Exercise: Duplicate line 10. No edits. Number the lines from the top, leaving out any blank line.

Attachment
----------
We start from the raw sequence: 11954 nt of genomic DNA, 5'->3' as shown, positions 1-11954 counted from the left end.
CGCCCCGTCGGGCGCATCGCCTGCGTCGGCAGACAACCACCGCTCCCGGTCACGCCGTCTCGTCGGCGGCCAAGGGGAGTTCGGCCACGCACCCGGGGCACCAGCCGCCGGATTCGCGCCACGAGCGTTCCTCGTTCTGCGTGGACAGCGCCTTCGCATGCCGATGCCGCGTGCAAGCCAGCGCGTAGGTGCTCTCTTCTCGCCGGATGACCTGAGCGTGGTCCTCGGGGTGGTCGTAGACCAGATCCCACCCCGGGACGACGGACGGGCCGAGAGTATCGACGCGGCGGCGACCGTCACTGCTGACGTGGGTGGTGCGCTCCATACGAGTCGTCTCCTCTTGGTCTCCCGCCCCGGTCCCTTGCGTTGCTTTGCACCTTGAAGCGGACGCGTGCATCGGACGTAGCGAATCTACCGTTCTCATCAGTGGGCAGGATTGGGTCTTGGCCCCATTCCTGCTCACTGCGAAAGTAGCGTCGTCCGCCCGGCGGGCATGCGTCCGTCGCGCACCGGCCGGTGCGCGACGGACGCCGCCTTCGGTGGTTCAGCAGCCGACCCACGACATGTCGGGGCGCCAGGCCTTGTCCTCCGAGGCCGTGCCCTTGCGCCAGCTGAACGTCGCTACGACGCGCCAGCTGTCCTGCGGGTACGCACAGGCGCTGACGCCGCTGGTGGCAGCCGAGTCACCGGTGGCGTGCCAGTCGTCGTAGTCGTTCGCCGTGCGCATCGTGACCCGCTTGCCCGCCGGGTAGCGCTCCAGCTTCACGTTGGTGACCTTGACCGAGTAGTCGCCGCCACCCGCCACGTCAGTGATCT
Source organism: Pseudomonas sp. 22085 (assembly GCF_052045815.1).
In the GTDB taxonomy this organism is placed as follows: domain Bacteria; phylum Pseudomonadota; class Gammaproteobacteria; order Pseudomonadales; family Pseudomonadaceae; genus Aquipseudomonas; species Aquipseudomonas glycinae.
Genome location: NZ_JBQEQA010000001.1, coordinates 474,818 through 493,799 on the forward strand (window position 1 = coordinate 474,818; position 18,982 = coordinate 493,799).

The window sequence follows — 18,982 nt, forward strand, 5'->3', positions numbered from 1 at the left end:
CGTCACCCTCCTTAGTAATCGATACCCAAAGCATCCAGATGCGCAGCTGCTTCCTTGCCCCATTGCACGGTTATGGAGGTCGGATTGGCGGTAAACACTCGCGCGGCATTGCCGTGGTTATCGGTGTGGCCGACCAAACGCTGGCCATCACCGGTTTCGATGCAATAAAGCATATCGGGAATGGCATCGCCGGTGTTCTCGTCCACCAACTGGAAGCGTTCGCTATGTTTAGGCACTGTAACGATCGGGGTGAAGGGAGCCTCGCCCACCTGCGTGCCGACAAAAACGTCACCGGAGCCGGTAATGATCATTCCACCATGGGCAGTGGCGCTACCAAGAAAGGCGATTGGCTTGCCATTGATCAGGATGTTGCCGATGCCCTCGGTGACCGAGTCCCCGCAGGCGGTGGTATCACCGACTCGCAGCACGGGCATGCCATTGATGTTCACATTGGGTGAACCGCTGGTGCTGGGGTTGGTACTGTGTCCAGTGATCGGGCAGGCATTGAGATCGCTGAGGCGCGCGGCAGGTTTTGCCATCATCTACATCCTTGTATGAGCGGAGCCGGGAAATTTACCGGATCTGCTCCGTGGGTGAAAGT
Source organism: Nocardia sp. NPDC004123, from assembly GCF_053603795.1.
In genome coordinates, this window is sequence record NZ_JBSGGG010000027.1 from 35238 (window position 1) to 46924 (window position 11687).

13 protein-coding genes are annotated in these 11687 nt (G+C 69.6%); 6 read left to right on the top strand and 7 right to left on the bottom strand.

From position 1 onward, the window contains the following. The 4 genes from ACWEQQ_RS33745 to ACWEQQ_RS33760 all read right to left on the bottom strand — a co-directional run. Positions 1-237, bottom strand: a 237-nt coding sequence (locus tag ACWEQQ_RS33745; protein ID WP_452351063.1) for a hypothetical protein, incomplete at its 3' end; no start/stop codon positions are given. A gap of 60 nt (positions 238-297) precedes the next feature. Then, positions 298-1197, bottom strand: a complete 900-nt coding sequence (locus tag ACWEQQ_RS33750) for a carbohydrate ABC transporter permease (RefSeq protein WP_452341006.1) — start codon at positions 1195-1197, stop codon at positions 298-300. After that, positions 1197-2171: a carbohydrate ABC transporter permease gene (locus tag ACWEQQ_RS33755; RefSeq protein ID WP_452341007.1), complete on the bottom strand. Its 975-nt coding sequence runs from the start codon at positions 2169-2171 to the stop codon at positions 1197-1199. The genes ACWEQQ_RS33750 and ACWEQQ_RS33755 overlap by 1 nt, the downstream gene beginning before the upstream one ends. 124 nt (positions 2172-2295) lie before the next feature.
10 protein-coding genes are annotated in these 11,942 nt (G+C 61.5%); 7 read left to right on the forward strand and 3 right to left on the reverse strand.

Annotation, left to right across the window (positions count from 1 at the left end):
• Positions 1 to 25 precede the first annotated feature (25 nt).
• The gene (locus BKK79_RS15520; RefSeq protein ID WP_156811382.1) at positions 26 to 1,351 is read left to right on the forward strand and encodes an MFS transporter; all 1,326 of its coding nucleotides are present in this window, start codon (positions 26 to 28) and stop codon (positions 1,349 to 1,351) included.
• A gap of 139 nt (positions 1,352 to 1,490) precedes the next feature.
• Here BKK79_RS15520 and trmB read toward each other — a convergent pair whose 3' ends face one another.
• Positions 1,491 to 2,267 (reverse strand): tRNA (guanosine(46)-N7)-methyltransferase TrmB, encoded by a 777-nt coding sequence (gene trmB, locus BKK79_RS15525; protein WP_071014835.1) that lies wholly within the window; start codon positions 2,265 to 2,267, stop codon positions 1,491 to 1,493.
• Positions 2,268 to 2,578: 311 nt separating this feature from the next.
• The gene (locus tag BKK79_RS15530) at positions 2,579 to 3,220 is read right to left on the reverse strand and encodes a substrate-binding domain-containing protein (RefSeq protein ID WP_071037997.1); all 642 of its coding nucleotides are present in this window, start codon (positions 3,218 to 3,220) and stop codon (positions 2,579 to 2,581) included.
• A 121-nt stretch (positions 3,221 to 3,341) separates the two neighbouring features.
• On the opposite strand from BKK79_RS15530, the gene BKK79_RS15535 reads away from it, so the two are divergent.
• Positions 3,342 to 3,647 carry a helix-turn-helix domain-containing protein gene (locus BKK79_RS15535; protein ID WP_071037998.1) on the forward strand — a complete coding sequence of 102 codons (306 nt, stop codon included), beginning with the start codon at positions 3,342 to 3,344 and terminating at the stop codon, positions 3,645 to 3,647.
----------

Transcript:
13 protein-coding genes are annotated in these 11687 nt (G+C 69.6%); 6 read left to right on the top strand and 7 right to left on the bottom strand.